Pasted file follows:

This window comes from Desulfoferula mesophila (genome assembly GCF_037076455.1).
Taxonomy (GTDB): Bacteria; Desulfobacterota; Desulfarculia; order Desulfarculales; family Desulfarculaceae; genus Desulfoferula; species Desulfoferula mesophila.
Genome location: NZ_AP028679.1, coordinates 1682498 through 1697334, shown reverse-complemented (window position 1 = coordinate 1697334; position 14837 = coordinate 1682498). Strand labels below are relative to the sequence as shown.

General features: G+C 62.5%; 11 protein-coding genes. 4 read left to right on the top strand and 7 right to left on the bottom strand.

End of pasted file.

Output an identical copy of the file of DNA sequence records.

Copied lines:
This window comes from Desulfoferula mesophila (genome assembly GCF_037076455.1).
Taxonomy (GTDB): Bacteria; Desulfobacterota; Desulfarculia; order Desulfarculales; family Desulfarculaceae; genus Desulfoferula; species Desulfoferula mesophila.
Genome location: NZ_AP028679.1, coordinates 1682498 through 1697334, shown reverse-complemented (window position 1 = coordinate 1697334; position 14837 = coordinate 1682498). Strand labels below are relative to the sequence as shown.

General features: G+C 62.5%; 11 protein-coding genes. 4 read left to right on the top strand and 7 right to left on the bottom strand.